A mum this morning explained how she was maintaining a star chart for all her child’s eleven plus successes. The mum said that the horizons and scope of the chart were wide and all embracing. Did she mean that this meant tidying the bed room earned a star as well as success on an eleven plus exercise? I will need to leave you make up your own mind.
I reminded her of the basket-ball coach in America who used a form of a star chart with his high school basketball team. The majority of the team were poor shooters. The coach decided to give all his boys one hundred free shots every day. The coach found after a few weeks that the boys did not improve very much at all.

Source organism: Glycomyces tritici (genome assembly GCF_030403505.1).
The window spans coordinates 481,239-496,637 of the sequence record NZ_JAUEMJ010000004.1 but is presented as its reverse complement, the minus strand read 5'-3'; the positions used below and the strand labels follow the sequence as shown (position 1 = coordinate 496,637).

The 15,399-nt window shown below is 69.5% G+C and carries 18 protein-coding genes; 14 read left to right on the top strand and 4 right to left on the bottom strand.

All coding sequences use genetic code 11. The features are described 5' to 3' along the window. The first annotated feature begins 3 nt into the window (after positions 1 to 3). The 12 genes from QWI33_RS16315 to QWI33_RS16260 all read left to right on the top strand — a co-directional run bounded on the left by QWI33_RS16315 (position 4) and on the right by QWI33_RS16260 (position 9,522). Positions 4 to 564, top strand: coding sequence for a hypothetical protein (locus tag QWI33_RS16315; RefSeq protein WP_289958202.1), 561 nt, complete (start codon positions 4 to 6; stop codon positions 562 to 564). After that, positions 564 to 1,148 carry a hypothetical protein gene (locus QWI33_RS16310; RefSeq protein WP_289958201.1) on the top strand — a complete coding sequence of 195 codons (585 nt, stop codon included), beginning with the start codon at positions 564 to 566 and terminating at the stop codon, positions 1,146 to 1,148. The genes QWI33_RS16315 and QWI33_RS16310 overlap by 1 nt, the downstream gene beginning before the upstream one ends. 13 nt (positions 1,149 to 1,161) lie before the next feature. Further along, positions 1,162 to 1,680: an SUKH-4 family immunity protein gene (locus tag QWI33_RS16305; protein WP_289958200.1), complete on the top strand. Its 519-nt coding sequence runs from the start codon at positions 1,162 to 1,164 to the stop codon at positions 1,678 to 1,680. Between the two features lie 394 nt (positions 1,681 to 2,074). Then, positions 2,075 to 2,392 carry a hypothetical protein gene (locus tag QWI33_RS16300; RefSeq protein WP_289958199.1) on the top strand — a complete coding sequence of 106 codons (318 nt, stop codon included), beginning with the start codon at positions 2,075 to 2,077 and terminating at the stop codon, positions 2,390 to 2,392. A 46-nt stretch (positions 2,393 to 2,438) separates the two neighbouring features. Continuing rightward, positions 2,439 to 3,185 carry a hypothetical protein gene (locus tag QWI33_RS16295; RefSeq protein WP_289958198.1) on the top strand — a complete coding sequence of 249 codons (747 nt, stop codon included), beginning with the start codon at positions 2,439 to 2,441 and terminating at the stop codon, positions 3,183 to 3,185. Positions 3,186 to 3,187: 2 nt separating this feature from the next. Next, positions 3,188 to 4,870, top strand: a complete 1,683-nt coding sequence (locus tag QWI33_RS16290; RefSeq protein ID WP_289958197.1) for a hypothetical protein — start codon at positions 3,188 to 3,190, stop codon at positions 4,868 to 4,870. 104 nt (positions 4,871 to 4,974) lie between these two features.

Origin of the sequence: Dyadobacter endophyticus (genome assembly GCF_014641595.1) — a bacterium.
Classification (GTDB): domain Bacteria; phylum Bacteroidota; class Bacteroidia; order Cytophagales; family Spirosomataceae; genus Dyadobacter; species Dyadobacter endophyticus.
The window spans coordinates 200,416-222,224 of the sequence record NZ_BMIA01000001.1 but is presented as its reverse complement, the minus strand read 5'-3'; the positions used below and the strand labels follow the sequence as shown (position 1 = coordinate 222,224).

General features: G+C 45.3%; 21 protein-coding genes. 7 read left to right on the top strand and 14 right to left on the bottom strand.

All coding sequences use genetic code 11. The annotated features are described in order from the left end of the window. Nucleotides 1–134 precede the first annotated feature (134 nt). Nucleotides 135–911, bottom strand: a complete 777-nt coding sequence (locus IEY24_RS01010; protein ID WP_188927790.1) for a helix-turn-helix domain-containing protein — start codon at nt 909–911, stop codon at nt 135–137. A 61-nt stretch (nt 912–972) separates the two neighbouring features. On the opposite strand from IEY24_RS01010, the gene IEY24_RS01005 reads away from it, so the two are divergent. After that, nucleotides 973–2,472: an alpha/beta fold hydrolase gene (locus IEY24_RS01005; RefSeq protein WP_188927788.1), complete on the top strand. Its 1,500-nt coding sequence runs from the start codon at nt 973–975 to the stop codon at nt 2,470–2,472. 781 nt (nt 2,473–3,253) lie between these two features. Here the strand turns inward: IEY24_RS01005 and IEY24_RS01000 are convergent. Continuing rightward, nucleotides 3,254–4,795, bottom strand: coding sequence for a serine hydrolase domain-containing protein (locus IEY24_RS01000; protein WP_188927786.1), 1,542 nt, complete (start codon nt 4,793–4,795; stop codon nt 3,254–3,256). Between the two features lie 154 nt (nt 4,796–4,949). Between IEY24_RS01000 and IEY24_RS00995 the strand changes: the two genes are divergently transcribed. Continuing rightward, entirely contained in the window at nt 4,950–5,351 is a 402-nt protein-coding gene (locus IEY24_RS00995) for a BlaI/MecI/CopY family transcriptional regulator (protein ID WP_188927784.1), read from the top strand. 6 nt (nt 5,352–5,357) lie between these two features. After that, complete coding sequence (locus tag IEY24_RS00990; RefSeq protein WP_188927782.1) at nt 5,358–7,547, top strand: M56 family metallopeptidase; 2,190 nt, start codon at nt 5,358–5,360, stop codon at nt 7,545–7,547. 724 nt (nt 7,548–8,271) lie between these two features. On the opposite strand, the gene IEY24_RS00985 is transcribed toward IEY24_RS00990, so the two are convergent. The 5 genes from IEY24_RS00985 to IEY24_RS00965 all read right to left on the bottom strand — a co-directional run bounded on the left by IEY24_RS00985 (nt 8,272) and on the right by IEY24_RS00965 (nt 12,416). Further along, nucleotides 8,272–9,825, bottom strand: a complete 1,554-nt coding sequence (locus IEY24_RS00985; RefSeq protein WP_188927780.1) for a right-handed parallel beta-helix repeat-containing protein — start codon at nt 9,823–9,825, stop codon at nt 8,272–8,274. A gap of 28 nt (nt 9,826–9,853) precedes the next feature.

He then made a huge chart with every member’s name and the number of daily successful throws. He angled the results at improvement rather than correct throws. Almost every one made steady progress!
This is a bit like expecting an eleven plus child to benefit from doing paper after paper. The progress may not reflect the effort! Practice alone did not help the sports people to improve. Progress was made when each player noted and recorded his progress rather than how many correct shots he achieved.
Is there a moral here?